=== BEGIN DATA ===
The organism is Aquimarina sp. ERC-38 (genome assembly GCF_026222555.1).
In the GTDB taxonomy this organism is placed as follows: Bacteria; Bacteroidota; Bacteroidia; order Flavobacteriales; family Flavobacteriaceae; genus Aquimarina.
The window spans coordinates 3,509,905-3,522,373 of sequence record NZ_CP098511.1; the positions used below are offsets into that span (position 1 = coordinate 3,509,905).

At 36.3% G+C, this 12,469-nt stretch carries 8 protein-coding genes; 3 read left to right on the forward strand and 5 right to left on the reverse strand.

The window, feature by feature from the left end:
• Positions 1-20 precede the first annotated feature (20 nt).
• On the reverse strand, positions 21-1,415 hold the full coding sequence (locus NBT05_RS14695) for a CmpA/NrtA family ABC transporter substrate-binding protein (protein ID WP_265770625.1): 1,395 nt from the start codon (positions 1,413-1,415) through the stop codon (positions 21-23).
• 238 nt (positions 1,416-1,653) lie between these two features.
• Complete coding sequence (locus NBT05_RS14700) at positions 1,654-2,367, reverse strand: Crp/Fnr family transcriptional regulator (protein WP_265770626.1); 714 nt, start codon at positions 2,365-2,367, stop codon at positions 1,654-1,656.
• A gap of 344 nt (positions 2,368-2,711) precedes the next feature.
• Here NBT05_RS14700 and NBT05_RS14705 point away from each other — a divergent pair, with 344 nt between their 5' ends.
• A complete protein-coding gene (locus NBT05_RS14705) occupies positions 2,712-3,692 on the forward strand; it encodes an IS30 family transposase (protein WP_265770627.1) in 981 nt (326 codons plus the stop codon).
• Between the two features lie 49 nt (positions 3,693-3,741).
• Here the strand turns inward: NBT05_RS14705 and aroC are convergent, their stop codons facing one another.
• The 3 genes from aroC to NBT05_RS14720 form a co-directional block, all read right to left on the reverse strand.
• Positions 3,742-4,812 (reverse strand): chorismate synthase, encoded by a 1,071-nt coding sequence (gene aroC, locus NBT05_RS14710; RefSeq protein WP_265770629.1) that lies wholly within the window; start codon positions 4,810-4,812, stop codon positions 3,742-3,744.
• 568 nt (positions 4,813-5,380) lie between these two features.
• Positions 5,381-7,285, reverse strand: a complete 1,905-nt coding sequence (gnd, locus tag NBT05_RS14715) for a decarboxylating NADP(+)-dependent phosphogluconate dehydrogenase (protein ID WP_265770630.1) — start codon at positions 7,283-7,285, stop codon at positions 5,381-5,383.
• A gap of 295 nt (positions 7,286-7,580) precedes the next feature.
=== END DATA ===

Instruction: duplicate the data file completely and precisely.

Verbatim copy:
The organism is Aquimarina sp. ERC-38 (genome assembly GCF_026222555.1).
In the GTDB taxonomy this organism is placed as follows: Bacteria; Bacteroidota; Bacteroidia; order Flavobacteriales; family Flavobacteriaceae; genus Aquimarina.
The window spans coordinates 3,509,905-3,522,373 of sequence record NZ_CP098511.1; the positions used below are offsets into that span (position 1 = coordinate 3,509,905).

At 36.3% G+C, this 12,469-nt stretch carries 8 protein-coding genes; 3 read left to right on the forward strand and 5 right to left on the reverse strand.

The window, feature by feature from the left end:
• Positions 1-20 precede the first annotated feature (20 nt).
• On the reverse strand, positions 21-1,415 hold the full coding sequence (locus NBT05_RS14695) for a CmpA/NrtA family ABC transporter substrate-binding protein (protein ID WP_265770625.1): 1,395 nt from the start codon (positions 1,413-1,415) through the stop codon (positions 21-23).
• 238 nt (positions 1,416-1,653) lie between these two features.
• Complete coding sequence (locus NBT05_RS14700) at positions 1,654-2,367, reverse strand: Crp/Fnr family transcriptional regulator (protein WP_265770626.1); 714 nt, start codon at positions 2,365-2,367, stop codon at positions 1,654-1,656.
• A gap of 344 nt (positions 2,368-2,711) precedes the next feature.
• Here NBT05_RS14700 and NBT05_RS14705 point away from each other — a divergent pair, with 344 nt between their 5' ends.
• A complete protein-coding gene (locus NBT05_RS14705) occupies positions 2,712-3,692 on the forward strand; it encodes an IS30 family transposase (protein WP_265770627.1) in 981 nt (326 codons plus the stop codon).
• Between the two features lie 49 nt (positions 3,693-3,741).
• Here the strand turns inward: NBT05_RS14705 and aroC are convergent, their stop codons facing one another.
• The 3 genes from aroC to NBT05_RS14720 form a co-directional block, all read right to left on the reverse strand.
• Positions 3,742-4,812 (reverse strand): chorismate synthase, encoded by a 1,071-nt coding sequence (gene aroC, locus NBT05_RS14710; RefSeq protein WP_265770629.1) that lies wholly within the window; start codon positions 4,810-4,812, stop codon positions 3,742-3,744.
• 568 nt (positions 4,813-5,380) lie between these two features.
• Positions 5,381-7,285, reverse strand: a complete 1,905-nt coding sequence (gnd, locus tag NBT05_RS14715) for a decarboxylating NADP(+)-dependent phosphogluconate dehydrogenase (protein ID WP_265770630.1) — start codon at positions 7,283-7,285, stop codon at positions 5,381-5,383.
• A gap of 295 nt (positions 7,286-7,580) precedes the next feature.